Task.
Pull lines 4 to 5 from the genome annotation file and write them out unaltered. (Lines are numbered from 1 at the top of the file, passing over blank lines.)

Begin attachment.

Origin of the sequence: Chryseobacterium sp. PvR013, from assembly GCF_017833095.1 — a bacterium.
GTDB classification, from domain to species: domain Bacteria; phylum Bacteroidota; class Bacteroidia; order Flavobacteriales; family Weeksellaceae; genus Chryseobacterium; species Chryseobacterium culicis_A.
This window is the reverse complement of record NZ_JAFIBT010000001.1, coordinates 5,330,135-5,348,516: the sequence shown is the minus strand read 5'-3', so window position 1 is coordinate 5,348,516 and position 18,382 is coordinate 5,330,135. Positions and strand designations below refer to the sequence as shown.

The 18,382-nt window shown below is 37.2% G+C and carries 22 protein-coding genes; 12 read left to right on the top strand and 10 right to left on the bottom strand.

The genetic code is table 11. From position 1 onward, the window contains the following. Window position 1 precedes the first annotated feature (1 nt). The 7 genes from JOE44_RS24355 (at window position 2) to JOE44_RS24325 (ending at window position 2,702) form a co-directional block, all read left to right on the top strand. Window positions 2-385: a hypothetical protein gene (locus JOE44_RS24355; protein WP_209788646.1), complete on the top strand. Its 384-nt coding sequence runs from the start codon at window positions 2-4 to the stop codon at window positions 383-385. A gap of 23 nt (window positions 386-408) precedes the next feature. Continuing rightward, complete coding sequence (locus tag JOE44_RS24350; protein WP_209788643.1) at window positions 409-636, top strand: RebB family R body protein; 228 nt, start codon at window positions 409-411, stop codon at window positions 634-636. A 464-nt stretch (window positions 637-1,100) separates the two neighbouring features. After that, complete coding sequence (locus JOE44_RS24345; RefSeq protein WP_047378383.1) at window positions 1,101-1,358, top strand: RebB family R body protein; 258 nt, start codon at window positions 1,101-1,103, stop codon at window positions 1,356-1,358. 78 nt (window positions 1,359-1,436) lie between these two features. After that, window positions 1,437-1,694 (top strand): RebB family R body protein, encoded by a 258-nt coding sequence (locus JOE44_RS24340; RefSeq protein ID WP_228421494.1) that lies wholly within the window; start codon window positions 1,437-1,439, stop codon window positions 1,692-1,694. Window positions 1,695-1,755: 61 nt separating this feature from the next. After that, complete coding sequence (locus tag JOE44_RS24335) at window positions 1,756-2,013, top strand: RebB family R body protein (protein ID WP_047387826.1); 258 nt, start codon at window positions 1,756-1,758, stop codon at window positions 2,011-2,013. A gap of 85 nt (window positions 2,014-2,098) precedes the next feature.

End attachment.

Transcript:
The 18,382-nt window shown below is 37.2% G+C and carries 22 protein-coding genes; 12 read left to right on the top strand and 10 right to left on the bottom strand.

The genetic code is table 11. From position 1 onward, the window contains the following. Window position 1 precedes the first annotated feature (1 nt). The 7 genes from JOE44_RS24355 (at window position 2) to JOE44_RS24325 (ending at window position 2,702) form a co-directional block, all read left to right on the top strand. Window positions 2-385: a hypothetical protein gene (locus JOE44_RS24355; protein WP_209788646.1), complete on the top strand. Its 384-nt coding sequence runs from the start codon at window positions 2-4 to the stop codon at window positions 383-385. A gap of 23 nt (window positions 386-408) precedes the next feature. Continuing rightward, complete coding sequence (locus tag JOE44_RS24350; protein WP_209788643.1) at window positions 409-636, top strand: RebB family R body protein; 228 nt, start codon at window positions 409-411, stop codon at window positions 634-636. A 464-nt stretch (window positions 637-1,100) separates the two neighbouring features. After that, complete coding sequence (locus JOE44_RS24345; RefSeq protein WP_047378383.1) at window positions 1,101-1,358, top strand: RebB family R body protein; 258 nt, start codon at window positions 1,101-1,103, stop codon at window positions 1,356-1,358. 78 nt (window positions 1,359-1,436) lie between these two features. After that, window positions 1,437-1,694 (top strand): RebB family R body protein, encoded by a 258-nt coding sequence (locus JOE44_RS24340; RefSeq protein ID WP_228421494.1) that lies wholly within the window; start codon window positions 1,437-1,439, stop codon window positions 1,692-1,694. Window positions 1,695-1,755: 61 nt separating this feature from the next. After that, complete coding sequence (locus tag JOE44_RS24335) at window positions 1,756-2,013, top strand: RebB family R body protein (protein ID WP_047387826.1); 258 nt, start codon at window positions 1,756-1,758, stop codon at window positions 2,011-2,013. A gap of 85 nt (window positions 2,014-2,098) precedes the next feature.